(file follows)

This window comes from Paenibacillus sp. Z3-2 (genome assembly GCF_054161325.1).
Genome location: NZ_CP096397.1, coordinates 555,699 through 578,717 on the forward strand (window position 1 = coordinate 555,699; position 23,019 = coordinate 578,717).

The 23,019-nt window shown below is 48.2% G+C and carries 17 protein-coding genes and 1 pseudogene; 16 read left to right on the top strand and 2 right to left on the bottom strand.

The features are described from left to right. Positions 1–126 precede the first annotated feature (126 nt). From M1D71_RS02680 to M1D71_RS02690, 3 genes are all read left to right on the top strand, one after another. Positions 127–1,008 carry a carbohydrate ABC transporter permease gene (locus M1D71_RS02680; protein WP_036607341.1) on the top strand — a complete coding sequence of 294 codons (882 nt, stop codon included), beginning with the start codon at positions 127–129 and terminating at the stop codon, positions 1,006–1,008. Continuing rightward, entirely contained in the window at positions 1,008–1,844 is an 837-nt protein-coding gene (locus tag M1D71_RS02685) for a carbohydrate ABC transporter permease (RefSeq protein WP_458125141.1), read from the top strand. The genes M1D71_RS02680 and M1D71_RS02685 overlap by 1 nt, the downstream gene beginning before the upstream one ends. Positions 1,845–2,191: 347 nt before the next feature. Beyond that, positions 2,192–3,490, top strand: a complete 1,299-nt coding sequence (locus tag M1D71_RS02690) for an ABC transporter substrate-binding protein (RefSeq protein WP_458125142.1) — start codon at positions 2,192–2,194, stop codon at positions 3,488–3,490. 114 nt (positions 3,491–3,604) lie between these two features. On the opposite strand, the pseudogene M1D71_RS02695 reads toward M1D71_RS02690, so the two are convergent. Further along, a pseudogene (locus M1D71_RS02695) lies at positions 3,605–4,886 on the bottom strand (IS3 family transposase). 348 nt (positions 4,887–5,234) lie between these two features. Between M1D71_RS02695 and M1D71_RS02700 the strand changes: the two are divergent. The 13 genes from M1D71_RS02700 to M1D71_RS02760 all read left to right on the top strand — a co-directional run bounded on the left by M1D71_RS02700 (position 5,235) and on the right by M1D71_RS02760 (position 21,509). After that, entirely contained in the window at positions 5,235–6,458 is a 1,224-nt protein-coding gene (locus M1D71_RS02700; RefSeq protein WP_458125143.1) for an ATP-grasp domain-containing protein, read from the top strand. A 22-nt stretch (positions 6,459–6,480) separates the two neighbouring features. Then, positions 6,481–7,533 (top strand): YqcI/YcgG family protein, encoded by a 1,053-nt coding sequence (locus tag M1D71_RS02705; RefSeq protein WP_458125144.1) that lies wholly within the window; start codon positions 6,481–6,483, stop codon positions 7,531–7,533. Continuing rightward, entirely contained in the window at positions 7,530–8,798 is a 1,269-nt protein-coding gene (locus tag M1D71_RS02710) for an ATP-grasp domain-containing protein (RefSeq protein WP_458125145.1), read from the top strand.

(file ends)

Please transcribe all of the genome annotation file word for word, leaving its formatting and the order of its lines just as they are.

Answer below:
This window comes from Paenibacillus sp. Z3-2 (genome assembly GCF_054161325.1).
Genome location: NZ_CP096397.1, coordinates 555,699 through 578,717 on the forward strand (window position 1 = coordinate 555,699; position 23,019 = coordinate 578,717).

The 23,019-nt window shown below is 48.2% G+C and carries 17 protein-coding genes and 1 pseudogene; 16 read left to right on the top strand and 2 right to left on the bottom strand.

The features are described from left to right. Positions 1–126 precede the first annotated feature (126 nt). From M1D71_RS02680 to M1D71_RS02690, 3 genes are all read left to right on the top strand, one after another. Positions 127–1,008 carry a carbohydrate ABC transporter permease gene (locus M1D71_RS02680; protein WP_036607341.1) on the top strand — a complete coding sequence of 294 codons (882 nt, stop codon included), beginning with the start codon at positions 127–129 and terminating at the stop codon, positions 1,006–1,008. Continuing rightward, entirely contained in the window at positions 1,008–1,844 is an 837-nt protein-coding gene (locus tag M1D71_RS02685) for a carbohydrate ABC transporter permease (RefSeq protein WP_458125141.1), read from the top strand. The genes M1D71_RS02680 and M1D71_RS02685 overlap by 1 nt, the downstream gene beginning before the upstream one ends. Positions 1,845–2,191: 347 nt before the next feature. Beyond that, positions 2,192–3,490, top strand: a complete 1,299-nt coding sequence (locus tag M1D71_RS02690) for an ABC transporter substrate-binding protein (RefSeq protein WP_458125142.1) — start codon at positions 2,192–2,194, stop codon at positions 3,488–3,490. 114 nt (positions 3,491–3,604) lie between these two features. On the opposite strand, the pseudogene M1D71_RS02695 reads toward M1D71_RS02690, so the two are convergent. Further along, a pseudogene (locus M1D71_RS02695) lies at positions 3,605–4,886 on the bottom strand (IS3 family transposase). 348 nt (positions 4,887–5,234) lie between these two features. Between M1D71_RS02695 and M1D71_RS02700 the strand changes: the two are divergent. The 13 genes from M1D71_RS02700 to M1D71_RS02760 all read left to right on the top strand — a co-directional run bounded on the left by M1D71_RS02700 (position 5,235) and on the right by M1D71_RS02760 (position 21,509). After that, entirely contained in the window at positions 5,235–6,458 is a 1,224-nt protein-coding gene (locus M1D71_RS02700; RefSeq protein WP_458125143.1) for an ATP-grasp domain-containing protein, read from the top strand. A 22-nt stretch (positions 6,459–6,480) separates the two neighbouring features. Then, positions 6,481–7,533 (top strand): YqcI/YcgG family protein, encoded by a 1,053-nt coding sequence (locus tag M1D71_RS02705; RefSeq protein WP_458125144.1) that lies wholly within the window; start codon positions 6,481–6,483, stop codon positions 7,531–7,533. Continuing rightward, entirely contained in the window at positions 7,530–8,798 is a 1,269-nt protein-coding gene (locus tag M1D71_RS02710) for an ATP-grasp domain-containing protein (RefSeq protein WP_458125145.1), read from the top strand.